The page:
June 21, 2017 report
Problem of wheeled suitcases wobbling explained
Most people who travel these days use a suitcase with wheels that allow for pulling it around rather than carrying it. While the new approach does make it easier to lug a suitcase, it has become clear such luggage suffers from a serious problem—wobble. Sometimes, while a suitcase is being wheeled, it starts to wobble back and forth—and in some cases, it progresses to actually tipping over. As the researchers with this new effort note, the natural reaction is to slow down—but that is actually not the best option, they report after conducting experiments with model suitcases in their lab. The suitcase problem is a reminder that not all physics problems are complicated.
To learn more about what happens with wheeled suitcases, the researchers placed a model suitcase on a treadmill and watched what happened. They discovered that if one of the wheels encountered an obstacle such as a small bump, it jumped into the air for just a moment and then banged back down to the ground. That second action caused the opposite wheel to lift off the ground and then to bang back down, causing the first to lift again and so on. This oscillation increases, the researchers found, as the suitcase is pulled forward. Eventually, it overturns. It happens, the group found, because the two wheels are on a fixed rod and because of the force exerted by the person pulling.
The researchers also found that the best way to slow the oscillations is to increase the speed at which the suitcase is being pulled—this gives the suitcase less time between each wheel rising and falling, preventing the oscillations from growing stronger. Reducing the angle of the suitcase can help too, they note, which means lowering the handle toward the ground, though it seems that attempting to apply both remedies simultaneously would require some degree of athleticism.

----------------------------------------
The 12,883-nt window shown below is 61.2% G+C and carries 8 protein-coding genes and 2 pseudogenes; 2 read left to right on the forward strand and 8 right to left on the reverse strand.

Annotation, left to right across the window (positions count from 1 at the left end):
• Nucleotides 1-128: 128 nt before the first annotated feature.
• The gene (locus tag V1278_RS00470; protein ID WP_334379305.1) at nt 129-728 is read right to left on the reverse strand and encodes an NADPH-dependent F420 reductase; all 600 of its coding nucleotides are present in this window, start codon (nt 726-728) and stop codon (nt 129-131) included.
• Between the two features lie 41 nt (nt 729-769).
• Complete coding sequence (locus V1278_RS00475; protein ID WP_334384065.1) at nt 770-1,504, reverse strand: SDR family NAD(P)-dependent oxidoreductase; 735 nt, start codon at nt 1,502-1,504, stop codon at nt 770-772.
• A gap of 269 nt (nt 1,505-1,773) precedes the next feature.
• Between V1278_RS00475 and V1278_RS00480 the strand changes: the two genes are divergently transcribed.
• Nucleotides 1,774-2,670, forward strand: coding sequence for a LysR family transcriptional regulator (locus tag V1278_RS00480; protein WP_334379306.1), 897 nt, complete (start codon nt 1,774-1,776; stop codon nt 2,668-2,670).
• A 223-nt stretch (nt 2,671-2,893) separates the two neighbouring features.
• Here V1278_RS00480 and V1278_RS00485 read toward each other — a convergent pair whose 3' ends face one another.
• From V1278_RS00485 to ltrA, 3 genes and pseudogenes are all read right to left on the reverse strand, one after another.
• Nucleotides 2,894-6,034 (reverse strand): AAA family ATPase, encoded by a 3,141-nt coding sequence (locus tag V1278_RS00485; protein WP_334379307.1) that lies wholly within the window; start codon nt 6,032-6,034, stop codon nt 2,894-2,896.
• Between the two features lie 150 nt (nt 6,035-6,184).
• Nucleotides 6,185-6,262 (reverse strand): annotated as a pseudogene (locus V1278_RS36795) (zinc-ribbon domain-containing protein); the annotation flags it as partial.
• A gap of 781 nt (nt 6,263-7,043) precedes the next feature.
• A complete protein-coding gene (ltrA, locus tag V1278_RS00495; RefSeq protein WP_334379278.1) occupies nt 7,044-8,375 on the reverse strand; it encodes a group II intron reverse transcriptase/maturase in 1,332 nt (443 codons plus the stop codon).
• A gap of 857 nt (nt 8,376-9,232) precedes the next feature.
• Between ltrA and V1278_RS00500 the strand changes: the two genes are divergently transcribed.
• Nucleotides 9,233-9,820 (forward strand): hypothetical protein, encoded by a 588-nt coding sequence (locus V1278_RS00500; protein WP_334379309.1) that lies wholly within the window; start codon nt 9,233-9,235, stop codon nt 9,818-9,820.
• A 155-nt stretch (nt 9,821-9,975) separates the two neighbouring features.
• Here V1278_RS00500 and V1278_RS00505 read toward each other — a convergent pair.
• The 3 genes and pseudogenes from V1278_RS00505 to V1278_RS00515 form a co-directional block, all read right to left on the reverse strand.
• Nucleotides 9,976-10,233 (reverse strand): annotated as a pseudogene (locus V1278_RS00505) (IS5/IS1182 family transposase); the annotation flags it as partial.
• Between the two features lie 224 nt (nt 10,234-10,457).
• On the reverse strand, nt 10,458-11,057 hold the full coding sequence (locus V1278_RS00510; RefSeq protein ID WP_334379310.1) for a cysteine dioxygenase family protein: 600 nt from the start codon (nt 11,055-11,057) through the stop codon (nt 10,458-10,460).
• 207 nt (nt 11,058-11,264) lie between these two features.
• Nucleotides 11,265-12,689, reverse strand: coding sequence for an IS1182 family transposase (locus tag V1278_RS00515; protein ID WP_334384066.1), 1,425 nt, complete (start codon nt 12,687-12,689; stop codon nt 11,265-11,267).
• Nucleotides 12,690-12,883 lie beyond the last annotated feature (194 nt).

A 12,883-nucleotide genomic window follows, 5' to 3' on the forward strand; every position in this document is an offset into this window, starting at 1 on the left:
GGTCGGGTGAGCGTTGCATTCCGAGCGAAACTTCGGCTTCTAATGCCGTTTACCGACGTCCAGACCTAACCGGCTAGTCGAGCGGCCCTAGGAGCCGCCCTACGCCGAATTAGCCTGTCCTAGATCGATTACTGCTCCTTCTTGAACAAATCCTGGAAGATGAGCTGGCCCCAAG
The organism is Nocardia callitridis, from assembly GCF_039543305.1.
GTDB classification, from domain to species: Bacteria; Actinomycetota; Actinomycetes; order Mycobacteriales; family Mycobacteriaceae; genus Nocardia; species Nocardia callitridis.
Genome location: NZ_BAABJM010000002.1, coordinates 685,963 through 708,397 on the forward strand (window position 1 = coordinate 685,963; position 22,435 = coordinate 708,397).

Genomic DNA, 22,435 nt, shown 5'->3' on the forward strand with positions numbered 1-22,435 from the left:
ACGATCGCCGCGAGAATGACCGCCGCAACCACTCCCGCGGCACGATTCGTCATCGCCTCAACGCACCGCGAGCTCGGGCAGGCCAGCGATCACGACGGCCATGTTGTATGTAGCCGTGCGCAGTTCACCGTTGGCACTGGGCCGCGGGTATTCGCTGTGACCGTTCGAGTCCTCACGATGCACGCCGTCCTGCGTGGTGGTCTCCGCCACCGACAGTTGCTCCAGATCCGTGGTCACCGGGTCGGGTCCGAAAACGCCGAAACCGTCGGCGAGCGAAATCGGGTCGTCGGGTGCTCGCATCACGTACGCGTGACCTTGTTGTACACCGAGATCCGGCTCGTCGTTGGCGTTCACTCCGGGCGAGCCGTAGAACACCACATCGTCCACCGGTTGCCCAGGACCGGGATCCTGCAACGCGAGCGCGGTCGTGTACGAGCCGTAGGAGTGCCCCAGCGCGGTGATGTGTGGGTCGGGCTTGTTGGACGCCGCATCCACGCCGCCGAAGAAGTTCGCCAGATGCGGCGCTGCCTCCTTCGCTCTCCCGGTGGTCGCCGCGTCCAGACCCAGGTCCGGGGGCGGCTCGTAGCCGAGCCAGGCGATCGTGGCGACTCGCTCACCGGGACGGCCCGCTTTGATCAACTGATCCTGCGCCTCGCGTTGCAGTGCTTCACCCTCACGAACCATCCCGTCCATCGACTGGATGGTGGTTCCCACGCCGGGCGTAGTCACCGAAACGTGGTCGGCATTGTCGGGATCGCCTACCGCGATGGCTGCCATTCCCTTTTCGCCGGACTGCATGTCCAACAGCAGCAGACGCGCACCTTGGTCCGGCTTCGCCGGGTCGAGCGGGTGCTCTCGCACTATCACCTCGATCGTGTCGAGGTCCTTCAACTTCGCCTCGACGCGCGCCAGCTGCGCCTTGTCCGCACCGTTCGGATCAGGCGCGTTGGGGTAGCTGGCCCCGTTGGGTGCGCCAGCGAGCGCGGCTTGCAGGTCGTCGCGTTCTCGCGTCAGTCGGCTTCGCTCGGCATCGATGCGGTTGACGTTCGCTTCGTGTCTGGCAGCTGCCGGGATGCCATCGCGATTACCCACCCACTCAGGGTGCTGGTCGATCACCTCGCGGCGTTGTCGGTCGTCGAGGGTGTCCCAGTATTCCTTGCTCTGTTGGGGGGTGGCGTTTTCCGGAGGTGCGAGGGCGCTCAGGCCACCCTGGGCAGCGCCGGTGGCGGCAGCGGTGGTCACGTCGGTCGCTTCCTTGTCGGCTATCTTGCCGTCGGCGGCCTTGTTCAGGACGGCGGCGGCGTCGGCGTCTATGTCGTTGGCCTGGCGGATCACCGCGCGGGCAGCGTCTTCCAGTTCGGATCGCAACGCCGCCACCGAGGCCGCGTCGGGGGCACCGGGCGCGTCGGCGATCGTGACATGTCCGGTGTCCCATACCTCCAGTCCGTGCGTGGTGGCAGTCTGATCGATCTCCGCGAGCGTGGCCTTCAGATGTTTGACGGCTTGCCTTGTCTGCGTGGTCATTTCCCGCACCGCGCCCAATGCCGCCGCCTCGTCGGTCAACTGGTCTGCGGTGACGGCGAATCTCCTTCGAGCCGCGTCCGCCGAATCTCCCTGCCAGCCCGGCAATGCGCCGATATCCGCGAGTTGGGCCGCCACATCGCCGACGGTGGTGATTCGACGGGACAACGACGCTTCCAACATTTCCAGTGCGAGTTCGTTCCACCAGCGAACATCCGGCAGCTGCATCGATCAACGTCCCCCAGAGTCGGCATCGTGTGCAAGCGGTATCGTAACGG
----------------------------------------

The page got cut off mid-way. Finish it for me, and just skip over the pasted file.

A two-wheel suitcase or trolley can exhibit undamped rocking oscillations from one wheel to the other when pulled fast enough. We study this instability both experimentally—with a toy model of a suitcase rolling on a treadmill—and theoretically. The suitcase oscillates only if a finite perturbation is applied. This is because intrinsic dissipation occurs when the supporting wheel switches. When unstable, the suitcase either increasingly rocks until overturning or reaches a stable limit cycle. The friction force at the rolling wheels constrains wheels to roll without slipping. This constraint imposes a coupling between the translational motion and the three-dimensional rotational motion of the suitcase that drives the rocking instability. The same behaviours are observed in the experiments and in the simulations. The asymptotic scaling laws we observe in the simulations are explained by means of a simplified model where the coupling force is explicit.
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